Successfully wrote the new partition table

Re-reading the partition table ...

If you created or changed a DOS partition, /dev/foo7, say, then use dd(1)
to zero the first 512 bytes: dd if=/dev/zero of=/dev/foo7 bs=512 count=1
(See fdisk(8).)
root@vmh:/# root@vmh:/# sfdisk -d /dev/sda | sfdisk --force /dev/sdb
-bash: root@vmh:/#: No such file or directory
Checking that no-one is using this disk right now ...
OK

Disk /dev/sdb: 121601 cylinders, 255 heads, 63 sectors/track
Old situation:
Units = cylinders of 8225280 bytes, blocks of 1024 bytes, counting from 0

Device Boot Start End #cyls #blocks Id System
/dev/sdb1 * 0+ 65- 66- 523264 83 Linux
/dev/sdb2 65+ 121601- 121536- 976237568 8e Linux LVM
/dev/sdb3 0 - 0 0 0 Empty
/dev/sdb4 0 - 0 0 0 Empty
New situation:
No partitions found

sfdisk: no partition table present.

Now we need to change the partition types to linux raid autodetect:

fdisk /dev/sdb

root@proxmox:/# fdisk /dev/sdb

WARNING: DOS-compatible mode is deprecated. It's strongly recommended to
switch off the mode (command 'c') and change display units to
sectors (command 'u').

Command (m for help): t
Partition number (1-4): 1
Hex code (type L to list codes): fd
Changed system type of partition 1 to fd (Linux raid autodetect)

Command (m for help): t
Partition number (1-4): 2
Hex code (type L to list codes): fd
Changed system type of partition 2 to fd (Linux raid autodetect)

Command (m for help): p
Disk /dev/sdb: 1000.2 GB, 1000204886016 bytes
255 heads, 63 sectors/track, 121601 cylinders
Units = cylinders of 16065 * 512 = 8225280 bytes
Sector size (logical/physical): 512 bytes / 512 bytes
I/O size (minimum/optimal): 512 bytes / 512 bytes
Disk identifier: 0x00078af8

Device Boot Start End Blocks Id System
/dev/sdb1 * 1 66 523264 fd Linux raid autodetect
Partition 1 does not end on cylinder boundary.
/dev/sdb2 66 121602 976237568 fd Linux raid autodetect

Command (m for help): w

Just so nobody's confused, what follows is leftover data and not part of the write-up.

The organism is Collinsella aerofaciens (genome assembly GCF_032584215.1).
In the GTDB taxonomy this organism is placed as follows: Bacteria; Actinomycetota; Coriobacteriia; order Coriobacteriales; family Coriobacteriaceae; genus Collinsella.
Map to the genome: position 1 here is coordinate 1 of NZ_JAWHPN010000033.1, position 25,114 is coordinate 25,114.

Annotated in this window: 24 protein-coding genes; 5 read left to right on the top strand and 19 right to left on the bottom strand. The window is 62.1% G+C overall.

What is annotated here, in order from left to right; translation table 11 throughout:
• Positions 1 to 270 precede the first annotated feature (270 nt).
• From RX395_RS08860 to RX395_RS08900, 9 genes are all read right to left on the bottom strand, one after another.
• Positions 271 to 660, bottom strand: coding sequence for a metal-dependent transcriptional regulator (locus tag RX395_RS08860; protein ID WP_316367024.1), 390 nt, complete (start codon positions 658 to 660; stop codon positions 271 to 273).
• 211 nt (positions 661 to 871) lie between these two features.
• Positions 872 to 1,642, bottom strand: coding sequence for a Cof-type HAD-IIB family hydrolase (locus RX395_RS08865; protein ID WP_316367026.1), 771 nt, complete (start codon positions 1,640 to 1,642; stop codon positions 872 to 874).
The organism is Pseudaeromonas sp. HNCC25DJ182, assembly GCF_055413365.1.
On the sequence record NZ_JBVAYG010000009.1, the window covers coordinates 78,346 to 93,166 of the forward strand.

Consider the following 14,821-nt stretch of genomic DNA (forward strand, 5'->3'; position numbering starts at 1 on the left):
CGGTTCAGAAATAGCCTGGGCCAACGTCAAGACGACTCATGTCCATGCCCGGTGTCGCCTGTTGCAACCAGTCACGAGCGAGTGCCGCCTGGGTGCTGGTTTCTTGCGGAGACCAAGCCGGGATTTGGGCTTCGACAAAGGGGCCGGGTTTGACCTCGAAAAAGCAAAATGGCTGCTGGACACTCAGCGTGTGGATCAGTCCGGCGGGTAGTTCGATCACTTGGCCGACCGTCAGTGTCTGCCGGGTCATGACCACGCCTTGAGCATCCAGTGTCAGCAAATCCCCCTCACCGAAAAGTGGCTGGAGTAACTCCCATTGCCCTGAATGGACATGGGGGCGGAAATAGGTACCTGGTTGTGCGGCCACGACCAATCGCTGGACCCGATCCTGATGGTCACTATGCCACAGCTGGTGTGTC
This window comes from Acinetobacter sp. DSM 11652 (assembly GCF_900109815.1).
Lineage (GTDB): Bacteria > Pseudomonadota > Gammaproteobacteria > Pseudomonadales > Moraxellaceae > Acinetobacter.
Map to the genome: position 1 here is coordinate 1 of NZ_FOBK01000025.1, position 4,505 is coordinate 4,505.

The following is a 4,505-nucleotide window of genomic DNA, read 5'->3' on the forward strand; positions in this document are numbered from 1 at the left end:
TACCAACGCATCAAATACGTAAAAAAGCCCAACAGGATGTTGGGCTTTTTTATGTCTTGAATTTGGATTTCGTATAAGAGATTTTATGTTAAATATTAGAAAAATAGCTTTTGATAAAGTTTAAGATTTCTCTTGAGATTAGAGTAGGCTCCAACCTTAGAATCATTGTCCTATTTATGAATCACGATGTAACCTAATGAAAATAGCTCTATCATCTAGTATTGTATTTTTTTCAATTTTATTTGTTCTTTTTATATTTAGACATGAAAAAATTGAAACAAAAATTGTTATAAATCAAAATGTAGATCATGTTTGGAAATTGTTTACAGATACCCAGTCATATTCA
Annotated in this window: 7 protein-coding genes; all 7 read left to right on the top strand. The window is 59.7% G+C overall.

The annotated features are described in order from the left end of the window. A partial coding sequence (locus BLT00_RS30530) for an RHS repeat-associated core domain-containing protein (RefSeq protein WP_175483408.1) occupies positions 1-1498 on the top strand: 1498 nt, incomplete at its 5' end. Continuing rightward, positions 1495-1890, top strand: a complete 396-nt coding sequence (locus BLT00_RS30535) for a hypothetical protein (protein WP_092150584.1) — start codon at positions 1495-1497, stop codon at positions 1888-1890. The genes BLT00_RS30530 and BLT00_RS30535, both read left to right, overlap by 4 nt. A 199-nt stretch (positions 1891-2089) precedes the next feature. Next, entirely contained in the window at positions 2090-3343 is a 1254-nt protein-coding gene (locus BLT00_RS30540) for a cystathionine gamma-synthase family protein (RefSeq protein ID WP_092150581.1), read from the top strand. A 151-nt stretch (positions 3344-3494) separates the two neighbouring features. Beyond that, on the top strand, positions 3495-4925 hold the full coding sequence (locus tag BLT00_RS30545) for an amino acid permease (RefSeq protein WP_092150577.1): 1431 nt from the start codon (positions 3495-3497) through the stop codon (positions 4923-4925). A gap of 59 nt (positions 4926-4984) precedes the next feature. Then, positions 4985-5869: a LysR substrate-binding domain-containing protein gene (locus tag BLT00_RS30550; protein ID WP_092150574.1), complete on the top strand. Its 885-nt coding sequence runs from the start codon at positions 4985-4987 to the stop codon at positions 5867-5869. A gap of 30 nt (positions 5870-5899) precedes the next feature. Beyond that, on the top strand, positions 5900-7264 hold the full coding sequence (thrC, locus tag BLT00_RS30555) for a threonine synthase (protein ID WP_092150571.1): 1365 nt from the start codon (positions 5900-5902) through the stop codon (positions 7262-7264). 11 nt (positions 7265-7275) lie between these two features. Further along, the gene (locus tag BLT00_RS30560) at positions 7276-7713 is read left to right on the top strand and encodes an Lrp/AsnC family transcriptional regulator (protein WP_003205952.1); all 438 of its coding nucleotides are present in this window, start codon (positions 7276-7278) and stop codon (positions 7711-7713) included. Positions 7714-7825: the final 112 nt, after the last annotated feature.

The partition table has been altered!

Calling ioctl() to re-read partition table.
Syncing disks.

As we can see we now have two linux raid autodetect partitions on /dev/sdb.

To make sure that there are no remains from previous RAID installations on /dev/sdb, we run the following commands:

mdadm --zero-superblock /dev/sdb1
mdadm --zero-superblock /dev/sdb2

If there are no remains from previous RAID installations, each of the above commands will throw an error like this one (which is nothing to worry about):

root@proxmox:~# mdadm --zero-superblock /dev/sdb1
mdadm: Unrecognised md component device - /dev/sdb1
root@server1:~#

Otherwise the commands will not display anything at all.

Now we need to create our new raid arrays:

mdadm --create /dev/md0 --level=1 --raid-disks=2 missing /dev/sdb1
mdadm --create /dev/md1 --level=1 --raid-disks=2 missing /dev/sdb2

This will show(answer yes):

root@proxmox:/# mdadm --create /dev/md0 --level=1 --raid-disks=2 missing /dev/sdb1
mdadm: Note: this array has metadata at the start and
may not be suitable as a boot device. If you plan to
store '/boot' on this device please ensure that
your boot-loader understands md/v1.x metadata, or use
--metadata=0.90
Continue creating array? y
mdadm: Defaulting to version 1.2 metadata
mdadm: array /dev/md0 started.
root@proxmox:/#

The command

cat /proc/mdstat

root@proxmox:~# cat /proc/mdstat
Personalities : [linear] [raid0] [raid1] [raid6] [raid5] [raid4] [raid10]
md0 : active (auto-read-only) raid1 sdb1[1]
523252 blocks super 1.2 [2/1] [_U]

md1 : active (auto-read-only) raid1 sdb2[1]
976236408 blocks super 1.2 [2/1] [_U]

unused devices:

<none>

should now show that you have two degraded RAID arrays ([_U] or [U_] means that an array is degraded while [UU] means that the array is ok).

Next we must adjust /etc/mdadm/mdadm.conf (which doesn't contain any information about our new RAID arrays yet) to the new situation: